Things, however, went downhill (again) when an anti-violence group called PAX handed out thousands of candles to fans. They (maybe naively) didn’t expect people to outline their territories and even start small fires with them.
Utter Destruction Took Over
By the time the festival drew to a close, bonfires were scattered across the landscape. One of the production towers went up in flames, which happened to be around the time RHCP launched played a cover of – no kidding – Jimi Hendrix’s song Fire.
As people were leaving the festival, New York State Police were marching inside in full riot gear to control the crowd. The crowd turned into a bona fide riot with fans destroying 12 trailers, several vendor tents, delay towers, ATMs, and more.
Arrests, Rapes, and Millions in Damage
In the end, 44 people were arrested, four cases of rape were reported, 1,200 people were treated on-site by medical staff, and millions of dollars worth of damage was done. After all was said and done, the only thing that resembled the original Woodstock, other than the mud, some art, and the topless women, were two performers.
John Entwistle (of The Who) played a solo set, and the Grateful Dead’s Mickey Hart, who performed at the same time that Limp Bizkit was on. Many will say that Woodstock ‘99 was a failure. But Lang wasn’t deterred…
The Lawsuits That Followed
Some of you may have seen Netflix’s Trainwreck: Woodstock ’99, a docuseries about the chaos of the festival. For those who haven’t, it still won’t come as a surprise that Lang and his team faced lawsuits in the aftermath.
One of the first issues that needed to be dealt with was how hundreds of people were treated for heat exhaustion. One man, 24-year-old David DeRosia, collapsed at the concert and later died of heat stroke. In 2001, Lang was named as a co-defendant.
Were They Negligent?
According to the prosecution, the promoters and doctors were negligent; they didn’t provide enough fresh water and adequate medical care to the over 200,000 attendees. Lang has maintained that they provided plenty of water and Gatorade to the medical tents placed at the venue, and that they had opened additional cool-down facilities.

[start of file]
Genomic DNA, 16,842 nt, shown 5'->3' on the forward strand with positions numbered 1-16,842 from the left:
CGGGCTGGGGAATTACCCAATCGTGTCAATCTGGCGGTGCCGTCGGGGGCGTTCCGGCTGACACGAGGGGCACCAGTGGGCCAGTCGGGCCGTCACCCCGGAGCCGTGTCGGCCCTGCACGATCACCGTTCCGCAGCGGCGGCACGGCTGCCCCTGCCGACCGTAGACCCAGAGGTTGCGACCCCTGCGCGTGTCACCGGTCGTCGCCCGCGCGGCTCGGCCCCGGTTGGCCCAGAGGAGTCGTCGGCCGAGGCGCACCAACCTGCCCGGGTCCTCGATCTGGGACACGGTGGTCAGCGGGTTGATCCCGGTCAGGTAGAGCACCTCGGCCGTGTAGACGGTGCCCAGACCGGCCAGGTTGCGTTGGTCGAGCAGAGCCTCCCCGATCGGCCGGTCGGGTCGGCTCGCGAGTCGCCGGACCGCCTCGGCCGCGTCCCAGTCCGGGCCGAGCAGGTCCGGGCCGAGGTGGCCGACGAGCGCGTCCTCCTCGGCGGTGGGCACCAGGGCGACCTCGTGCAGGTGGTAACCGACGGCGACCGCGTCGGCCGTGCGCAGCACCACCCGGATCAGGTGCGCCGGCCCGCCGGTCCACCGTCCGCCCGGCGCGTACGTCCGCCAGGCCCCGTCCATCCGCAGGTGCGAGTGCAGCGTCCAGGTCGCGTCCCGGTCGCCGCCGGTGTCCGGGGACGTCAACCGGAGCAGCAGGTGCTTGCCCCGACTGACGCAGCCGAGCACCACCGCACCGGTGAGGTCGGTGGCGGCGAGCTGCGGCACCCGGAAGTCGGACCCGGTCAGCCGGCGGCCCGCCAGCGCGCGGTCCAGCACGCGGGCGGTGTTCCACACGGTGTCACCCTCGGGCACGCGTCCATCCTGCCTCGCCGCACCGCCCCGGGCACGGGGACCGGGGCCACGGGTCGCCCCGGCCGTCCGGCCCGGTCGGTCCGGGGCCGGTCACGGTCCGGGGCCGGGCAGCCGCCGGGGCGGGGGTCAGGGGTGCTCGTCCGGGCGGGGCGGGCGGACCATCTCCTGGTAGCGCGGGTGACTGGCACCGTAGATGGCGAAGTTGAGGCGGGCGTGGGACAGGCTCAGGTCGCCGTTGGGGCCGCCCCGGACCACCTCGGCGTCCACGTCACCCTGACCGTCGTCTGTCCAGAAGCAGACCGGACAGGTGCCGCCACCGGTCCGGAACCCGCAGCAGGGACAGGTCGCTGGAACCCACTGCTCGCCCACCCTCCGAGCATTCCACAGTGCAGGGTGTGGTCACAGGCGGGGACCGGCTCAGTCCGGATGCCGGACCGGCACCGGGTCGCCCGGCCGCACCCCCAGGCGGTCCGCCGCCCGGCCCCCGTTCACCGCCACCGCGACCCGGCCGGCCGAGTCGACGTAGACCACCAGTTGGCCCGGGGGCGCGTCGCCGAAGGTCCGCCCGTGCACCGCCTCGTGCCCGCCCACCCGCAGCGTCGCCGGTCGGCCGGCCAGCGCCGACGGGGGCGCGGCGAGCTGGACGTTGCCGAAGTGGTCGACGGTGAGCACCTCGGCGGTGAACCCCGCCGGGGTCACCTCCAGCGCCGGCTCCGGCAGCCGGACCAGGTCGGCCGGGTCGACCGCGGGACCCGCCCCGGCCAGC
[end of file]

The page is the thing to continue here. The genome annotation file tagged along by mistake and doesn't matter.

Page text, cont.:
10 years later, prosecutors were still pursuing the lawsuit at the Supreme Court level. There were other lawsuits, too, that Lang and his co-promoters faced. One was a personal injury suit from 2000, filed by a 20-year-old.
Did They Provide Enough Security?
A young Virginia woman claimed that she was sexually assaulted at the festival and raped by three men. Lawyers claimed that Lang and his team didn’t provide adequate security for the sheer size of the crowd. Lang argued that the organizers did their best to maintain public safety.
By the time the mid-2010s came around, and once the aftermath of Woodstock ’99 mostly dissolved, Lang started envisioning a 50th anniversary. Was he failing to see the decline of his festivals? Or was he trying to fix the messes he made?
Was He Delusional?
“It just seems like it’s a perfect time for a Woodstock kind of reminder,” Lang told the New York Times. Whatever it was that was motivating Lang to keep making Woodstocks, the show never came to fruition.
The festival that was supposed to be held in Watkins Glen, New York on August 16 to 18, 2019 – exactly 50 years after the original — never materialized. And you can probably guess why. The project just hit one dead end after another. And apparently, Lang was the only one who truly believed in it.
Woodstock Gets Announced Only to Get Canceled
Not long after Woodstock 50 was revealed, one of the festival’s chief investors (international media company Dentsu Aegis) announced that it had been canceled. That’s when a whole legal battle began with Lang and other producers who ultimately let the project proceed.
Despite, or because of, their (illegal) effort in continuing with the fest, they kept hitting roadblocks. First, the venue nullified its contract. Then, one by one, the booked acts started dropping off the bill. A mere two weeks before it was scheduled to begin, Woodstock 50 was finally canceled.
The Burden of Being the Face of Woodstock
“I thought he bore that burden remarkably well,” Sebastian said of Lang being the face and name of Woodstock. “We would do these various Woodstock events, telling stories, and he had that smile – not tension, but a kind of sadness that’s part of knowing about life. I would see that now and then.”
After Woodstock 50 got canceled, Lang was asked if he was worried that the failure of the last fest had tainted the legacy of the brand. Lang replied, “It’s not something I consider… What we did in 1969 was in 1969 and that’s what has endured and will continue to endure. We’re not going away.”
RIP, Michael Lang